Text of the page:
Modulation Of The Inspiratory-Related Activity Of Hypoglossal Premotor Neurons During Ingestion And Rejection In The Decerebrate Cat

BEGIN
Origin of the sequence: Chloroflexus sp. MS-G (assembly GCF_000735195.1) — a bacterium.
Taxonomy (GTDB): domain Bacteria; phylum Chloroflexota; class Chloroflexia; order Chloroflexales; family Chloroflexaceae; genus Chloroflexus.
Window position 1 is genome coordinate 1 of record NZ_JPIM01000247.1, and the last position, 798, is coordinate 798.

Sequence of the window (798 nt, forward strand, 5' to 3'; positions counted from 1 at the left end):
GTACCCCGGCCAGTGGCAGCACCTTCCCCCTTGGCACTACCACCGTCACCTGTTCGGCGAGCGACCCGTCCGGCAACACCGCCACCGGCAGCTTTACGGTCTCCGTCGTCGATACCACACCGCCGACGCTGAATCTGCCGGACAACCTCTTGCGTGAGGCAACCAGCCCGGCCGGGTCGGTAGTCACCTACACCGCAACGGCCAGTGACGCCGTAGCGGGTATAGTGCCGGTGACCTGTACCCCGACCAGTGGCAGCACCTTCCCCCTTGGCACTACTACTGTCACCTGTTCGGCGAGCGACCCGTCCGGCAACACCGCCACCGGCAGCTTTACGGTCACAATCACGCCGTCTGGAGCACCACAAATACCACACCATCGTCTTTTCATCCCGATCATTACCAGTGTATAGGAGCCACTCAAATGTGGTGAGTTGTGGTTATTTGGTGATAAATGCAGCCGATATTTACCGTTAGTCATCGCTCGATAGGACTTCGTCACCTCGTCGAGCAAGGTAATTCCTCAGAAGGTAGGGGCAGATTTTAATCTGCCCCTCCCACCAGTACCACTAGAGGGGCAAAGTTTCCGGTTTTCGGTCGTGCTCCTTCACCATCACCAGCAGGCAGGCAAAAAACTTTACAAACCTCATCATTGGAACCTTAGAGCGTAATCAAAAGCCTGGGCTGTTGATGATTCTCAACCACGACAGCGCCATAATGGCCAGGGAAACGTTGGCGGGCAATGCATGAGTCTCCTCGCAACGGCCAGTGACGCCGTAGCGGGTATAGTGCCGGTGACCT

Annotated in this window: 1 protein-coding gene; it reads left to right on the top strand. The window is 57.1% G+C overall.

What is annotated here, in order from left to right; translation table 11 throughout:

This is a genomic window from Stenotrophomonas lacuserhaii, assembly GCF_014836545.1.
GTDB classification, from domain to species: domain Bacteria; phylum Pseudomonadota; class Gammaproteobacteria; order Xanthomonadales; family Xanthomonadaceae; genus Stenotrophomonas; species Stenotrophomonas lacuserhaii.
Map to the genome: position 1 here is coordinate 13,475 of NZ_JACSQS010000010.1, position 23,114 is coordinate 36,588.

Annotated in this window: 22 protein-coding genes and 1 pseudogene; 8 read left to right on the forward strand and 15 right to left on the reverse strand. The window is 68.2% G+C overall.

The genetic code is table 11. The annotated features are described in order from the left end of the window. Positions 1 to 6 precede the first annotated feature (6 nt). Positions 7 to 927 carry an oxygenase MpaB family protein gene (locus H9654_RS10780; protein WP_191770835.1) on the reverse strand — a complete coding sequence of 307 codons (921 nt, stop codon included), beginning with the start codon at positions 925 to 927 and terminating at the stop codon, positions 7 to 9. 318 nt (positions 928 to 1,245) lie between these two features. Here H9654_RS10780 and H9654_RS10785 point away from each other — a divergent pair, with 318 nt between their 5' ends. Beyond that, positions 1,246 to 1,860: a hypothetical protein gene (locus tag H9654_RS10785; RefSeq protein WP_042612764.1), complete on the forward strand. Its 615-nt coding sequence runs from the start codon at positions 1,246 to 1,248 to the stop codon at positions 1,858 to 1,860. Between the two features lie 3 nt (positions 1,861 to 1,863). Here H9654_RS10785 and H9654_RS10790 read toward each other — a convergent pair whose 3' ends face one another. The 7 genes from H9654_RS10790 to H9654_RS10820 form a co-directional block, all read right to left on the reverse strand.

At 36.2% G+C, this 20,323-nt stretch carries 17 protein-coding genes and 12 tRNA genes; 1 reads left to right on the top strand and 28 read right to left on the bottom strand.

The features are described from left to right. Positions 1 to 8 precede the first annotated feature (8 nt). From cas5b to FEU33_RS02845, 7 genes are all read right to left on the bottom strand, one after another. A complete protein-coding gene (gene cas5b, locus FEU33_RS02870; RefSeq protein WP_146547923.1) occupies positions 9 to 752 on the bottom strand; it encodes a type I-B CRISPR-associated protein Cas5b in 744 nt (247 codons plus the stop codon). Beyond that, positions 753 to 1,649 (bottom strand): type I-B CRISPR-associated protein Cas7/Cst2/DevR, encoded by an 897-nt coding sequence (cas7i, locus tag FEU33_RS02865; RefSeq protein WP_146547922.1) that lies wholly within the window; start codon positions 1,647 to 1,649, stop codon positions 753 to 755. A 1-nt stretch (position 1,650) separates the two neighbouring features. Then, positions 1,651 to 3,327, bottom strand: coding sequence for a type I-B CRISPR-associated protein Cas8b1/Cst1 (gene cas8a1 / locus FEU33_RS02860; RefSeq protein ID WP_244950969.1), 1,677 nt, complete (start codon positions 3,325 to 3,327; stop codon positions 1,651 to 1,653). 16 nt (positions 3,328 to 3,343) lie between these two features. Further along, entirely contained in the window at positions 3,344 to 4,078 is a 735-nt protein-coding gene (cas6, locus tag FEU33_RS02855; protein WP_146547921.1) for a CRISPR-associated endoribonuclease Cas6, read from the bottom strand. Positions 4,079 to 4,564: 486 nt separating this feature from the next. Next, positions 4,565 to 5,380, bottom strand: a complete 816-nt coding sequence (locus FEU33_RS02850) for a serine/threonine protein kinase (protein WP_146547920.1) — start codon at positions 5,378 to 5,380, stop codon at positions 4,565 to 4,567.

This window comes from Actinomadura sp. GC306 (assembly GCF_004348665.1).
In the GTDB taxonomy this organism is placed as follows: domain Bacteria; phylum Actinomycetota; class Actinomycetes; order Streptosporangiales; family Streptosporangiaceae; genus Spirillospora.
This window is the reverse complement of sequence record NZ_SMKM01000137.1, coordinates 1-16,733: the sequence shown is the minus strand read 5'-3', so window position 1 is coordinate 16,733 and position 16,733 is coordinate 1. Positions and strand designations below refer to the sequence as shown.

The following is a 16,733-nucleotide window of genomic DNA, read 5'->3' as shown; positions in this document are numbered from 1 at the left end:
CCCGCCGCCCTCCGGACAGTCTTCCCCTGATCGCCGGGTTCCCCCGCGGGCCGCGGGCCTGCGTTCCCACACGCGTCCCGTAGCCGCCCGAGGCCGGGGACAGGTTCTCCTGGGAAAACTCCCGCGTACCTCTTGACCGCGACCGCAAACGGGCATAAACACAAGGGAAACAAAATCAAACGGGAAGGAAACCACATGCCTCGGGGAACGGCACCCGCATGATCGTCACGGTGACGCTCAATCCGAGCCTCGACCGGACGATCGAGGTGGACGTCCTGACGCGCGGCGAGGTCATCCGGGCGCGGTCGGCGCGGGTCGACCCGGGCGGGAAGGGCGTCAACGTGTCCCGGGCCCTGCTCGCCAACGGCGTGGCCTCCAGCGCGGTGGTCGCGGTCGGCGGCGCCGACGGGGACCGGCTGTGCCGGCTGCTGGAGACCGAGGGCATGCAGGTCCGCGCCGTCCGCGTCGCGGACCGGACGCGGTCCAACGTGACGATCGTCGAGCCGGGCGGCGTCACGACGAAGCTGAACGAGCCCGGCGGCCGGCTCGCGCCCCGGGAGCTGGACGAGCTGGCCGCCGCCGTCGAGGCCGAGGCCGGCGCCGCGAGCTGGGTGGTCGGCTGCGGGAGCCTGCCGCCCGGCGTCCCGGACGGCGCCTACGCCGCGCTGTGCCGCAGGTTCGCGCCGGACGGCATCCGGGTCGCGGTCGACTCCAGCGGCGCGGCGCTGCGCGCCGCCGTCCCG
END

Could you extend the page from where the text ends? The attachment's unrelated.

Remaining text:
Ono, Takashi, Yasuo Ishiwata, Noritaka Inaba, Takayuki Kuroda, and Yoshio Nakamura. Modulation of the inspiratory-related activity of hypoglossal premotor neurons during ingestion and rejection in the decerebrate cat. J. Neurophysiol. 80: 48–58, 1998. Single-unit activities of the bulbar reticular inspiratory neurons directly projecting to hypoglossal motoneurons were studied during fictive ingestion (e.g., swallowing) and rejection elicited by repetitive stimulation of the superior laryngeal nerve and by application of water to the pharynx in immobilized decerebrated cats. The single-unit activity was recorded during 113 episodes of fictive ingestion from 25 inspiratory neurons directly projecting to hypoglossal motoneurons (single projection neurons) and 7 inspiratory neurons directly projecting to both hypoglossal and phrenic motoneurons (dual projection neurons) in the regions ventrolateral to the nucleus tractus solitarii and dorsomedial to the nucleus ambiguus. All of single projection neurons ceased inspiratory-related rhythmical discharges coincidentally with the onset of repetitive stimulation of the superior laryngeal nerve. The majority of them (19/25, 76%, type A) showed a spike burst during ingestion, whereas the minority (6/25, 24%, type B) kept silent until the end of repetitive stimulation of the superior laryngeal nerve. During fictive ingestion elicited by application of water to the pharynx, the type-A neurons showed a spike burst activity, whereas the type-B neurons kept silent. All dual projection neurons (7/7, 100%, type C) ceased inspiratory-related rhythmical discharges at the onset of repetitive stimulation of the superior laryngeal nerve and showed no activity during fictive ingestion. Likewise, the type-C neurons kept silent during fictive ingestion elicited by application of water to the pharynx. A spike burst was induced during 33 episodes of fictive rejection in all of 5 tested type-A, 3 tested type-B, and 6 tested type-C neurons. It is concluded that the premotor neurons involved in the respiratory-related rhythmical activity of hypoglossal motoneurons is responsible for switching from respiration to ingestion and rejection.